By LSS member Sadikur Rahman *
So let’s be clear about this. Instead of unequivocally backing down over the segregation row and accepting that segregation in any guise is undesirable, backward and has no place in universities, Universities UK (UUK) has, it seems, chosen to defend the indefensible.
The withdrawing of the hypothetical case study after criticism does not absolve them of their current position given that they are still sticking by the guidance as a whole. They have dug their heels in and decided that their time is best spent protecting and promoting an extreme aspect of Islam; namely that men and women should be segregated in public places. It doesn’t matter that it may not be what UUK – these supposed upholders of free speech – believe themselves, but of course it doesn’t affect them anyway because it will be others (Muslim men and women who don’t want to be segregated, and non-Muslim men and women who don’t want to be segregated) who are affected by UUK’s cowardly stance.
UUK claims that in adapting venues and lecture halls to make it nice and comfortable for speakers who want segregated seating they are protecting free speech. They also claim in their guidance that it is a hypothetical situation, which we all know is not the case of course. This is very real and it is coming to a university near you. This is such a cowardly stance that it deserves all the scorn it is getting. Politicians from both sides have condemned the guidance (see here and here).
UUK has even published the legal advice it received from Fenella Morris QC, saying that the guidance is lawful. UUK has now requested that The Equalities and Human Rights Commission provide guidance and UUK has suggested that this issue may need to be tested in court.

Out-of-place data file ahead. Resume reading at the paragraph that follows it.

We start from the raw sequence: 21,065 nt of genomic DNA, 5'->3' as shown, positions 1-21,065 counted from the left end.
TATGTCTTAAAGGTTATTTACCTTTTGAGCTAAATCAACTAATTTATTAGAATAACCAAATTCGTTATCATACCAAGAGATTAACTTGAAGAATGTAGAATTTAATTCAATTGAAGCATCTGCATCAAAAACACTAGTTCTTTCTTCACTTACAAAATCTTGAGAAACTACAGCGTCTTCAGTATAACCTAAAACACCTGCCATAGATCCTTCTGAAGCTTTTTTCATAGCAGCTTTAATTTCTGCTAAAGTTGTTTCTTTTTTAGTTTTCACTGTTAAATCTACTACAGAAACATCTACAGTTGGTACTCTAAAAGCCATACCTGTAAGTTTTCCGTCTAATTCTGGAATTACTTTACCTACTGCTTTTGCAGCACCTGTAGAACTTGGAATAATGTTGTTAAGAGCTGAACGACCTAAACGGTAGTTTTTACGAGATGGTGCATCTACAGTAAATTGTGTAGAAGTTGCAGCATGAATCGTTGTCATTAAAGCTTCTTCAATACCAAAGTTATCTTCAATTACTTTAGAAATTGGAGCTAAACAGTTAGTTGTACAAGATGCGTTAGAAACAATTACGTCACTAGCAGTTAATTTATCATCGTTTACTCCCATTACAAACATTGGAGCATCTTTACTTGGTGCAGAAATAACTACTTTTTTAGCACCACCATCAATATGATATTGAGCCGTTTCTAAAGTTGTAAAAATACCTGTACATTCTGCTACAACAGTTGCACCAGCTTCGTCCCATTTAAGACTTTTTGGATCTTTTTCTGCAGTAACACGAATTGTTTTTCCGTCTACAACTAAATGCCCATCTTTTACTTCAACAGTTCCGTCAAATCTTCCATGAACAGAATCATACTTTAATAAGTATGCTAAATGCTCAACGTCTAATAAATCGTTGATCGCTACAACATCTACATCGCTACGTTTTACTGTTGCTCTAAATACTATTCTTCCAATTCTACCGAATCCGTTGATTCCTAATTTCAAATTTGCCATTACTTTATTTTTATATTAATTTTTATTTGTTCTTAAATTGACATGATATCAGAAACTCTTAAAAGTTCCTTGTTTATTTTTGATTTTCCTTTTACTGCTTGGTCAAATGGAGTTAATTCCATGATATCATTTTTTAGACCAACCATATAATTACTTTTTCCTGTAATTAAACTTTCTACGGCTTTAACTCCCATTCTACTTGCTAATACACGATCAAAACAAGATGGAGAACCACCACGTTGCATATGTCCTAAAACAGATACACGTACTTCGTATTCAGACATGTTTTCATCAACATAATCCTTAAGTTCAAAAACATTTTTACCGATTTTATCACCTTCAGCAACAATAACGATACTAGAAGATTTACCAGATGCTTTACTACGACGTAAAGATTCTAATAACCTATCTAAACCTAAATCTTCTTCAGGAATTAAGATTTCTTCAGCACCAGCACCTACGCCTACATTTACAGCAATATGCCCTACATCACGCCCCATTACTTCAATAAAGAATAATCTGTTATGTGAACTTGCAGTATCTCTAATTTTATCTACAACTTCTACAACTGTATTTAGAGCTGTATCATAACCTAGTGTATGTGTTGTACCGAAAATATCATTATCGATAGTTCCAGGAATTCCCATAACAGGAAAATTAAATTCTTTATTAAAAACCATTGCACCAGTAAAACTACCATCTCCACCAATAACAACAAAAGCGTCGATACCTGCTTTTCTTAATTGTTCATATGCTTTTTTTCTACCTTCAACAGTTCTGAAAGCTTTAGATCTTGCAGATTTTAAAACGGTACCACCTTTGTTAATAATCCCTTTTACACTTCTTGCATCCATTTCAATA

The advice suggests the guidance is lawful, which is questionable because I find it hard to see how segregation based on gender would not fall foul of our current anti-discrimination and equality legislation, let alone EU regulations. The advice focuses on issues which I think can be interesting but which are irrelevant to the principle of segregation itself. For example, it focuses on the idea of “voluntary segregation”. Apparently that’s ok then. How about the fact that it may not be voluntary at all, but an idea imposed on the students by an outside speaker because of his religious opinion? The students will obviously – if they want to listen – sit separately, but can it really be said to be voluntary? I don’t think so. Would it be lawful – or even just plain socially acceptable – if at a university lecture people “voluntarily” decided at the behest of a speaker’s “genuinely-held” religious beliefs to segregate on the basis of race, or religion? It would not be.
In any case, the issue is not about whether this is lawful. This was simply guidance issued by a non-public body institution to its members who may or may not take the guidance on board, and it is to some extent a private matter. I would have thought it would breach anti-discrimination laws – but some Counsel obviously seem to think otherwise.
UUK may be right in saying that it may have to be tested in court. But why do they want such an issue tested in court? It seems to be an extraordinary situation in which an organisation representing universities in the UK is willingly placing itself in the position of defending the principle of segregation – and thus fighting the fundamentalists’ battle for them. Once it comes to court, arguments about free speech will fall away because ultimately it is this specific bit of guidance the court will be concerned about. Once the “nitty gritty” of how such segregation will take place is minutely looked at it will perhaps only be then that it will dawn on UUK that we are not dealing with “hypothetical” situations.